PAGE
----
The poll numbers can be explained in part by the spotlight shone on Ms Silva since Mr Campos’s death. She has been gazing upon voters from covers of most newspapers and magazines. Brazilians—20m of whom plumped for her in the 2010 presidential election, when she came a solid third—have been constantly reminded of her remarkable life story: a poor rubber-tappers’ daughter who only learned to read at 16 but went on to become a world-renowned environmentalist. On August 27th she was interviewed on Brazil’s main evening news, watched every night by an average of 36m people.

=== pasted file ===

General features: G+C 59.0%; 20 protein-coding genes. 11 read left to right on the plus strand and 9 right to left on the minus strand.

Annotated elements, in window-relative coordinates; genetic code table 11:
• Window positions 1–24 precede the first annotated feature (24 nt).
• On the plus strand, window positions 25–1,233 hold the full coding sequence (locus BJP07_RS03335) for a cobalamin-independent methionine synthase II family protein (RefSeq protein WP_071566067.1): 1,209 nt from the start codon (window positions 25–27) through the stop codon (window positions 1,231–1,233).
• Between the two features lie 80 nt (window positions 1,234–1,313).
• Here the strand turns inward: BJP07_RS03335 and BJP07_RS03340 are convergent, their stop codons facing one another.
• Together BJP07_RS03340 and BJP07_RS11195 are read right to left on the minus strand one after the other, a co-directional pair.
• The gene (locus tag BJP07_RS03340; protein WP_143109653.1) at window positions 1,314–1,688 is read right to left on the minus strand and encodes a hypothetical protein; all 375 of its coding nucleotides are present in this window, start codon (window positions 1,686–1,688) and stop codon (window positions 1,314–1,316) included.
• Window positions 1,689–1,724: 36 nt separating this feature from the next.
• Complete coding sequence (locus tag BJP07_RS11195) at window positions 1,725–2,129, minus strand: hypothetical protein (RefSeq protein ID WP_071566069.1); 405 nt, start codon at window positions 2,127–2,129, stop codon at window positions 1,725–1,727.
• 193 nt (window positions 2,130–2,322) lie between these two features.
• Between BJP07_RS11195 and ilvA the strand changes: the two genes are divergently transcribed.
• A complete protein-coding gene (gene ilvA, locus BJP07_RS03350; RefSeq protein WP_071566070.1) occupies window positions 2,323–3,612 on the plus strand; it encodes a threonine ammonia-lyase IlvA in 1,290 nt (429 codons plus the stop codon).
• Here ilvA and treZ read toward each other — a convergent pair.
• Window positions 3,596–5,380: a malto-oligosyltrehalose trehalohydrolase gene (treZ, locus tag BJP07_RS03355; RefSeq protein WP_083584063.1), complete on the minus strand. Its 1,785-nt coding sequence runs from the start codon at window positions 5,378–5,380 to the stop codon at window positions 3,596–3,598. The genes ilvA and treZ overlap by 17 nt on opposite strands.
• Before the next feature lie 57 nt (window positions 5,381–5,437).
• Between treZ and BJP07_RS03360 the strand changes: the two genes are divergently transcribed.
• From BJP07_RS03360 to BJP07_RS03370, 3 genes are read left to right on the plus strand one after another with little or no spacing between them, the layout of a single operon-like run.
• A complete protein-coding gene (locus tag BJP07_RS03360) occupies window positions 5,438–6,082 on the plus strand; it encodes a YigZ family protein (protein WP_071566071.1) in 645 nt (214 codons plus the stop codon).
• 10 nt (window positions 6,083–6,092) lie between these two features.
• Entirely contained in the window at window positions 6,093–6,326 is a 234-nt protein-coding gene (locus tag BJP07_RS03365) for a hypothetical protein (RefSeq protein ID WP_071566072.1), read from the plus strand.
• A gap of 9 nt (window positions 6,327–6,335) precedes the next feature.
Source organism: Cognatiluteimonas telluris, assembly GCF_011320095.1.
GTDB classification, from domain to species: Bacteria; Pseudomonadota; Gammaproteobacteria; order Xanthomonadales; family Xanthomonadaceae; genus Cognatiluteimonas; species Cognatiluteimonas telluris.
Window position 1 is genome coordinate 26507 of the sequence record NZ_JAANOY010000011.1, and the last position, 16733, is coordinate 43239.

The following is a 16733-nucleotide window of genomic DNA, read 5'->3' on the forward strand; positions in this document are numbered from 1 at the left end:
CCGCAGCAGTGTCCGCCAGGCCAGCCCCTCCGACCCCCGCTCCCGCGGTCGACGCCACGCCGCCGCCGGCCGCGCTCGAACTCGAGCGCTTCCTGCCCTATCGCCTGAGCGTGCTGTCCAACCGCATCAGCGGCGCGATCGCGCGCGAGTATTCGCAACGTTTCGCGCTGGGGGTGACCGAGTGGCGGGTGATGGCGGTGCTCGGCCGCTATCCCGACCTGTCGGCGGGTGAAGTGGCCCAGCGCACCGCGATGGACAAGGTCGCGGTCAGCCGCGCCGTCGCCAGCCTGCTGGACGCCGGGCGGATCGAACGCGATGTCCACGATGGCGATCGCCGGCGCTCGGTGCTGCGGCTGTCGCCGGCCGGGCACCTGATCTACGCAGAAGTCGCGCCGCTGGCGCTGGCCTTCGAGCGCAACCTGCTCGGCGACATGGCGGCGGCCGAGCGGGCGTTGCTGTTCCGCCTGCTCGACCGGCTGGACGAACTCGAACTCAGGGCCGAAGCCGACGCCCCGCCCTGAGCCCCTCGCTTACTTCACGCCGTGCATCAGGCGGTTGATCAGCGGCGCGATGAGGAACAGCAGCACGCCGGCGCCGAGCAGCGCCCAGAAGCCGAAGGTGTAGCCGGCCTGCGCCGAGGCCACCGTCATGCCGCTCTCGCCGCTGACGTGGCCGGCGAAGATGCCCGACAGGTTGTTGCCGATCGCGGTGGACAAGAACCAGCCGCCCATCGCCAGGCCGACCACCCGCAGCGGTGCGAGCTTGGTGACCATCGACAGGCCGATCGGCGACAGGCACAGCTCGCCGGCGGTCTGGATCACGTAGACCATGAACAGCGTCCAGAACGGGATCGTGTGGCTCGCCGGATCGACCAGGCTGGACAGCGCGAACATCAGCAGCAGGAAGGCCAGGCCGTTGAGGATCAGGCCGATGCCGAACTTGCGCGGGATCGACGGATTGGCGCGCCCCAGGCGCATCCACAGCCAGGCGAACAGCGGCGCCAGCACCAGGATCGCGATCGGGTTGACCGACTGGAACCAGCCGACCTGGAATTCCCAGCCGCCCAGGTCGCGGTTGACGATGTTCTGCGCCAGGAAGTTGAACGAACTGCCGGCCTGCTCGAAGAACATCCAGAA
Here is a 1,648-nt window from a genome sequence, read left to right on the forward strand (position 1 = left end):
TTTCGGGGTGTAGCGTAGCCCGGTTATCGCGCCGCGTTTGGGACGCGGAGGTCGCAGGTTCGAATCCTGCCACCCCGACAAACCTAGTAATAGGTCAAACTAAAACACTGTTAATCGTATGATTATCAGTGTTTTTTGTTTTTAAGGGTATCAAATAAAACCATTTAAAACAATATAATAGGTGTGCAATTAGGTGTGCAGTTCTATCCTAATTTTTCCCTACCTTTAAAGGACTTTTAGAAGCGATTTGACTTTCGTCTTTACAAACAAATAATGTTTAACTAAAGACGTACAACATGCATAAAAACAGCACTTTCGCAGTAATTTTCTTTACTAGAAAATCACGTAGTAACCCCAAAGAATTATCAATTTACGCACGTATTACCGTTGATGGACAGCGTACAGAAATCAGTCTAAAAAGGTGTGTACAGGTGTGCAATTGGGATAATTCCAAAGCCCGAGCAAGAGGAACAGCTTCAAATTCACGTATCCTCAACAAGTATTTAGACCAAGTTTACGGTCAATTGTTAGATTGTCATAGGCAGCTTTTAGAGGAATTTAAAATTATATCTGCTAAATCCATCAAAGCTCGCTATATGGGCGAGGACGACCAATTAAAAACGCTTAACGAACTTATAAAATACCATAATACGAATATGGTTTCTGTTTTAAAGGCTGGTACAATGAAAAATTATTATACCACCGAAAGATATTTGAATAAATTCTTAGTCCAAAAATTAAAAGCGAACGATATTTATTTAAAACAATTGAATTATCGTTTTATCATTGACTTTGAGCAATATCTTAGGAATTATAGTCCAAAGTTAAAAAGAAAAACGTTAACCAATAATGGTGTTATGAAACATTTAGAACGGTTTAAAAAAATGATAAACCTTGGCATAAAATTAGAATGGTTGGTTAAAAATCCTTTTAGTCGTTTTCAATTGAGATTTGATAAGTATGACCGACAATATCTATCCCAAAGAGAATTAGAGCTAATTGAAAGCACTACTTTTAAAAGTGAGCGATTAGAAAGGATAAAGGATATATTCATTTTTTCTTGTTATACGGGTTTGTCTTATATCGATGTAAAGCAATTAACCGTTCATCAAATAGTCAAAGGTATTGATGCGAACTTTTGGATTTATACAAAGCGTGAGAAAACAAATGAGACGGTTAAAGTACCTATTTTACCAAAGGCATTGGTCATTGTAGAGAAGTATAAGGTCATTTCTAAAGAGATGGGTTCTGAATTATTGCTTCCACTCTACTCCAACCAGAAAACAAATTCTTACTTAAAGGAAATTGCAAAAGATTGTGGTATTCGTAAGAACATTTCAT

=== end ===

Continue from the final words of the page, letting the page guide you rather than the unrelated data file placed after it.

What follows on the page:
But there is more to Ms Silva’s rise than mere media exposure. For one thing, she has used the attention well. During the TV interview, for instance, contrary to her reputation as something of a radical, she came across as calm and measured, if somewhat vague. The previous night she had delivered a similarly robust performance in the first televised debate, helped by Mr Neves’s and Ms Rousseff’s insistence on trading mutual barbs while apparently forgetting that she is now the biggest threat to both of them. That allowed Ms Silva to strike a conciliatory note and reinforce her message of a “third way” between Mr Neves’s PSDB and the left-wing Workers’ Party (PT) of the president. That stance is appealing to the 70% of Brazilians who tell pollsters they crave change.